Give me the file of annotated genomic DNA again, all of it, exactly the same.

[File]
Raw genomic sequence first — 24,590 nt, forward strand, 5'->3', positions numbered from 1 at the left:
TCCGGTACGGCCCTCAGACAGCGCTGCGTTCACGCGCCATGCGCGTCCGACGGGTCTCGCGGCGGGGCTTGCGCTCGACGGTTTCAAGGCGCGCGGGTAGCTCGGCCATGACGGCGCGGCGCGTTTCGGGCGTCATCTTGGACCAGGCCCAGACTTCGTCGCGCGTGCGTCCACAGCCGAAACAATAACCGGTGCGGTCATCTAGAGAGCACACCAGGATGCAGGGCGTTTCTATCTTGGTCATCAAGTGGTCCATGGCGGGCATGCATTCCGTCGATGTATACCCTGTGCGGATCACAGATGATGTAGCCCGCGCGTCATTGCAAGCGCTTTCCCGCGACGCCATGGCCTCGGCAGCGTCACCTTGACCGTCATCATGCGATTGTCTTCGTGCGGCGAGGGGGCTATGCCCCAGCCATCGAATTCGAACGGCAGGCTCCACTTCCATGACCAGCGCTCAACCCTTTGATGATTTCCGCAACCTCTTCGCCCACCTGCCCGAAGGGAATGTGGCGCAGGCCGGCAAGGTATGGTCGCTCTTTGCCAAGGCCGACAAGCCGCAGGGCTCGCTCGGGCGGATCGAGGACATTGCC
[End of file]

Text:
Raw genomic sequence first — 24,590 nt, forward strand, 5'->3', positions numbered from 1 at the left:
TCCGGTACGGCCCTCAGACAGCGCTGCGTTCACGCGCCATGCGCGTCCGACGGGTCTCGCGGCGGGGCTTGCGCTCGACGGTTTCAAGGCGCGCGGGTAGCTCGGCCATGACGGCGCGGCGCGTTTCGGGCGTCATCTTGGACCAGGCCCAGACTTCGTCGCGCGTGCGTCCACAGCCGAAACAATAACCGGTGCGGTCATCTAGAGAGCACACCAGGATGCAGGGCGTTTCTATCTTGGTCATCAAGTGGTCCATGGCGGGCATGCATTCCGTCGATGTATACCCTGTGCGGATCACAGATGATGTAGCCCGCGCGTCATTGCAAGCGCTTTCCCGCGACGCCATGGCCTCGGCAGCGTCACCTTGACCGTCATCATGCGATTGTCTTCGTGCGGCGAGGGGGCTATGCCCCAGCCATCGAATTCGAACGGCAGGCTCCACTTCCATGACCAGCGCTCAACCCTTTGATGATTTCCGCAACCTCTTCGCCCACCTGCCCGAAGGGAATGTGGCGCAGGCCGGCAAGGTATGGTCGCTCTTTGCCAAGGCCGACAAGCCGCAGGGCTCGCTCGGGCGGATCGAGGACATTGCC